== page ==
After the disaster: Cloud recovery becomes DRaaStic

PaaS down? IaaS unreachable? Internal assets literally under water? Recovery may be available. It's called Disaster Recovery-A-A-Service, or DRaaS, and as every organization is built differently, so is its DRaaS.

Disaster recovery cloud
Credit: Stephen Sauer

The idea is this: Your worst fears realized, you've got sites down, maybe all of your locations and data centers, and the clock has stopped ticking.

Except that it doesn't.

Business and people's lives need to continue. I won't go down the long tawdry list of what can kill you in the digital cloud age. Suffice to say that every exec needs to understand business continuity from the myriad angles of its internal ops, clientele, assets, and employees. 

The idea behind DRaaS is to provide either failover or rapid recovery services. The services, in turn, range from site and transactional restoration to full data center/ops center parachute-in takeover. As dependency on operations and data centers can be diffuse, so are the DRaaS offerings by different vendors, most of which fall into the ISP/MSP classes for their connectivity and facilities investments and service renderings.

In my region, a number of organizations are applying thoughtfulness to how DRaaS needs to work. It's not simple, rather, a virtualization of organizational computational mechanisms and assets on a scale that keeps an organization alive during IT disasters, be they hurricanes, nine feet of snow, terrorism, cyberattack, major circuit loss, partnership loss, or subterfuge.

Well done, it's practiced and slick—if somewhat expensive. It's by no means free, but pooled risk in DRaaS may be the difference between living, being sick for perhaps a very long time, and business/organizational death.

DRaaS examples include, in my locale, Bluelock and Expedient. Caveat: Expedient hosts our NOC. Bluelock provides and supports multi-tiered recovery services surrounding well-known names, like VMware, and IBM, as well as storage basics via Acronis. Along the same lines, Expedient does Hyper-V and VMware replication for N+1—and the transaction tracking is up to decided skill sets. This is only the tip of the iceberg, in terms of services and asset infrastructure for both.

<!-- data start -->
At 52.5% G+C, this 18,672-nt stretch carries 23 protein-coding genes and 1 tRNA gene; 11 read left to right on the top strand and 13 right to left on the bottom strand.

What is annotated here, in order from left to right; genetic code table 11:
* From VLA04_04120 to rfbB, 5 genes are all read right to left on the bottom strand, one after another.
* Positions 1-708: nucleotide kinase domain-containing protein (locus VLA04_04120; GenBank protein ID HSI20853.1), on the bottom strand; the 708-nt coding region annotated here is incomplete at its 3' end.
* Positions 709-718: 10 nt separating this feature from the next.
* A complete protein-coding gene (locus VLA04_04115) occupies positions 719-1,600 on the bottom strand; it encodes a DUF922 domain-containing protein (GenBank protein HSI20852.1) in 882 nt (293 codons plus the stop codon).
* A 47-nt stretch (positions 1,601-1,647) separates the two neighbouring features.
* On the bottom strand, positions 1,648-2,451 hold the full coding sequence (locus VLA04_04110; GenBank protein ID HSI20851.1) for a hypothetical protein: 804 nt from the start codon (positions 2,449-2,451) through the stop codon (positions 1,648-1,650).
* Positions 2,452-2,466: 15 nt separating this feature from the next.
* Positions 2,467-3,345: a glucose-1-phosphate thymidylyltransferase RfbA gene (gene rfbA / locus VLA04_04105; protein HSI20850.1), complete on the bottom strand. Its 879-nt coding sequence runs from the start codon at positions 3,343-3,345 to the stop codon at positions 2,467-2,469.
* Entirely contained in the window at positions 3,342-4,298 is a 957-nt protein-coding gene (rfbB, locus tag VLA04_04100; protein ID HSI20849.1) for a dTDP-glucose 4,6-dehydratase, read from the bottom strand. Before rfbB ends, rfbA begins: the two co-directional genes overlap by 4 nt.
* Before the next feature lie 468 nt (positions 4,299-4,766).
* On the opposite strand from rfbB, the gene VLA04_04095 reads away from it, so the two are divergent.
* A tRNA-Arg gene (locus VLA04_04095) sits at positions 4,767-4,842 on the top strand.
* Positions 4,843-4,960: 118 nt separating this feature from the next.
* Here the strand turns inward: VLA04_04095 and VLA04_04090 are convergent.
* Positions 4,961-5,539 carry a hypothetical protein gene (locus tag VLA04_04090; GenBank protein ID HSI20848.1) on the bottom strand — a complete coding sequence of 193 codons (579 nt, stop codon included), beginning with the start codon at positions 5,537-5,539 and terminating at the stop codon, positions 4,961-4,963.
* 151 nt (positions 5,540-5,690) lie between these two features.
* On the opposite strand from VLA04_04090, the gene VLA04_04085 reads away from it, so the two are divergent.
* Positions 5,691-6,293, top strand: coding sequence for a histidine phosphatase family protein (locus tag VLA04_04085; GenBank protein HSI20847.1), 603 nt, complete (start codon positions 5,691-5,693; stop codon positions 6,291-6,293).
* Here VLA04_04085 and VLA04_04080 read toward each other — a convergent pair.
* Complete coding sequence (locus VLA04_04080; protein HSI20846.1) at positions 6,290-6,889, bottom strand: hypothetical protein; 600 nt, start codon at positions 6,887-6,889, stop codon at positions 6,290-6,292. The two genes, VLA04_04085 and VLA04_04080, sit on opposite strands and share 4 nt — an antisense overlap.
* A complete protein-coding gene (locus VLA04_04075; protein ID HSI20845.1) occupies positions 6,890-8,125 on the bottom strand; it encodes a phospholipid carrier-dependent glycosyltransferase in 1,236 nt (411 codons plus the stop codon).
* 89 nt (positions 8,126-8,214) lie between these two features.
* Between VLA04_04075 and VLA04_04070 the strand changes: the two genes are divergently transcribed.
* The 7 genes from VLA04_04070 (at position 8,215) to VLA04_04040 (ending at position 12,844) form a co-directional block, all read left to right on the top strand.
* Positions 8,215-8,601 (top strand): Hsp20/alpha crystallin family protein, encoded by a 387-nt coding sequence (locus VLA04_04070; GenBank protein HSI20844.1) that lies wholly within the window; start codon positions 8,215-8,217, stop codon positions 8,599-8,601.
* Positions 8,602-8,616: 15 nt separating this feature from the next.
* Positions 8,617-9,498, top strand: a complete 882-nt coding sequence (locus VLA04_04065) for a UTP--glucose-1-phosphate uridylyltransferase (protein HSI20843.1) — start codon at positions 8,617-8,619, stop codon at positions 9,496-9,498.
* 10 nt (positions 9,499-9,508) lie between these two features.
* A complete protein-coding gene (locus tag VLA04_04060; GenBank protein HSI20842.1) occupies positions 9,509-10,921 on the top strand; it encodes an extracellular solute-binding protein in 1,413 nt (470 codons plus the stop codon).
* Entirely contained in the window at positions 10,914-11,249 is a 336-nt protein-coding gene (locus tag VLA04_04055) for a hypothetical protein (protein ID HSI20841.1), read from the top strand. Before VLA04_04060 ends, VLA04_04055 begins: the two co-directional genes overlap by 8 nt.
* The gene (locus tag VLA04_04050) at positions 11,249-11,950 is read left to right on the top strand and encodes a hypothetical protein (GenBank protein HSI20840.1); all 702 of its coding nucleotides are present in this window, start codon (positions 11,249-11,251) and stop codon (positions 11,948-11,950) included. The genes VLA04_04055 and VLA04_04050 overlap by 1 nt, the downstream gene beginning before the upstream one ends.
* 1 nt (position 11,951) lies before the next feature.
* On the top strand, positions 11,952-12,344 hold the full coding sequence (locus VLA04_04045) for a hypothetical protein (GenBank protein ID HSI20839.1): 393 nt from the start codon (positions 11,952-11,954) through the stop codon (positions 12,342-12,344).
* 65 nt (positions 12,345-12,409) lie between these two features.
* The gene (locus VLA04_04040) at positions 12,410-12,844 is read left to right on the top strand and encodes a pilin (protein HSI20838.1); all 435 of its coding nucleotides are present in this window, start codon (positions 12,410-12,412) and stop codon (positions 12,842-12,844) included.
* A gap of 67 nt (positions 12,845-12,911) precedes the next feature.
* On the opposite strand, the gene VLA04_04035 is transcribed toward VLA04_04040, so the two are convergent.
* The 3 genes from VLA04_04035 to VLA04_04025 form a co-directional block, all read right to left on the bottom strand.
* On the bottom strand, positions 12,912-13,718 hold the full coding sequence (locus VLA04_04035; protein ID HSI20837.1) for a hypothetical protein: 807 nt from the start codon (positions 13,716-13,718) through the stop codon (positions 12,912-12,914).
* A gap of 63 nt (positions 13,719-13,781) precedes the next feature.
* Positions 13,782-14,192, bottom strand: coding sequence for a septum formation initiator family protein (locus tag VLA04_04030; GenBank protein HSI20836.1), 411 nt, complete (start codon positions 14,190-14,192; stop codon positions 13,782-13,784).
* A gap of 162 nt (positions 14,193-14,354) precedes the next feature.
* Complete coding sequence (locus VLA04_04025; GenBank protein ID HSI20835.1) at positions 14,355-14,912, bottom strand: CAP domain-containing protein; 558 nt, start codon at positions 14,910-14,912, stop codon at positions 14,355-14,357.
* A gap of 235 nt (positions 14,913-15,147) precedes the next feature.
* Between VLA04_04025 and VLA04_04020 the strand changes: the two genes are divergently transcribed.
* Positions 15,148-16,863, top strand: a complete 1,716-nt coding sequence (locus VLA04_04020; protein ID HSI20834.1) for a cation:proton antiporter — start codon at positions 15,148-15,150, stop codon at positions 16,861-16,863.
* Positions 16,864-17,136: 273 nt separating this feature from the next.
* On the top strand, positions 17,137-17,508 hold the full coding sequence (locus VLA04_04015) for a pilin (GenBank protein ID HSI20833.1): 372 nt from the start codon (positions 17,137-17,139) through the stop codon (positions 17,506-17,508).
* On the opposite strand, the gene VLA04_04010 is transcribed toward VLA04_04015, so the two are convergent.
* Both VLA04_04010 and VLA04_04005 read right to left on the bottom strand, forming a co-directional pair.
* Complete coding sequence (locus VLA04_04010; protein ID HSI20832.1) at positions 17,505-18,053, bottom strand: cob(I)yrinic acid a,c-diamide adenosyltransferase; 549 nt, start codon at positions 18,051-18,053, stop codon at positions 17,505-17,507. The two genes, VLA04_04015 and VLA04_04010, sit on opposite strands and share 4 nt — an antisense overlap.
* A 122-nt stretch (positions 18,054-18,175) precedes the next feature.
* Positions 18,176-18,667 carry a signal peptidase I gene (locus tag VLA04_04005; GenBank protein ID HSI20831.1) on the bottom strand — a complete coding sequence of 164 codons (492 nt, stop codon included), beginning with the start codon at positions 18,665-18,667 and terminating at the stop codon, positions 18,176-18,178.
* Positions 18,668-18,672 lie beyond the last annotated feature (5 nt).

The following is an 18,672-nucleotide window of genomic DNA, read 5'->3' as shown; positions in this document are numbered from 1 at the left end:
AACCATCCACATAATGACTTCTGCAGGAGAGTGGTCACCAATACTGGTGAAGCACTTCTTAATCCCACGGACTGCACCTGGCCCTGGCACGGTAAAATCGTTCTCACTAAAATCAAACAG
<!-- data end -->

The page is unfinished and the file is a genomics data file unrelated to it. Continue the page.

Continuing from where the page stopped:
There are also concepts like virtual CoLo (co-location) that take two completely different cloud services vendors and then link cloud-based, internal cloud-based, or hybrid assets together into a joined, cohesive system for massive failover, replication, or (hopefully) rapid recovery from outage events—or geographic nexus moves, on-demand.

There are numerous devil-in-the-details to consider, ranging from expense through compliance with regulatory and compliance needs, to how varying lifecycles and employee skills can deal with disaster recovery as principle, let alone actuate recovery once a disaster trigger has occurred.

One of the trainings that ham radio operators go through to understand emergency services is to learn chains of commands, communications principles, how to take and execute orders, and even sustain themselves through the cycles of emergencies. Disaster recovery is a similar proposition. It requires planning, vendor intimacies you never thought possible, and not a small amount of imagination and creativity. At the end of the day, perhaps your business and fellow employees have a job. It's because someone thought things through, did the budget, and rose to the occasion. Neither the number of disasters nor our reliance on working IT infrastructure is diminishing.

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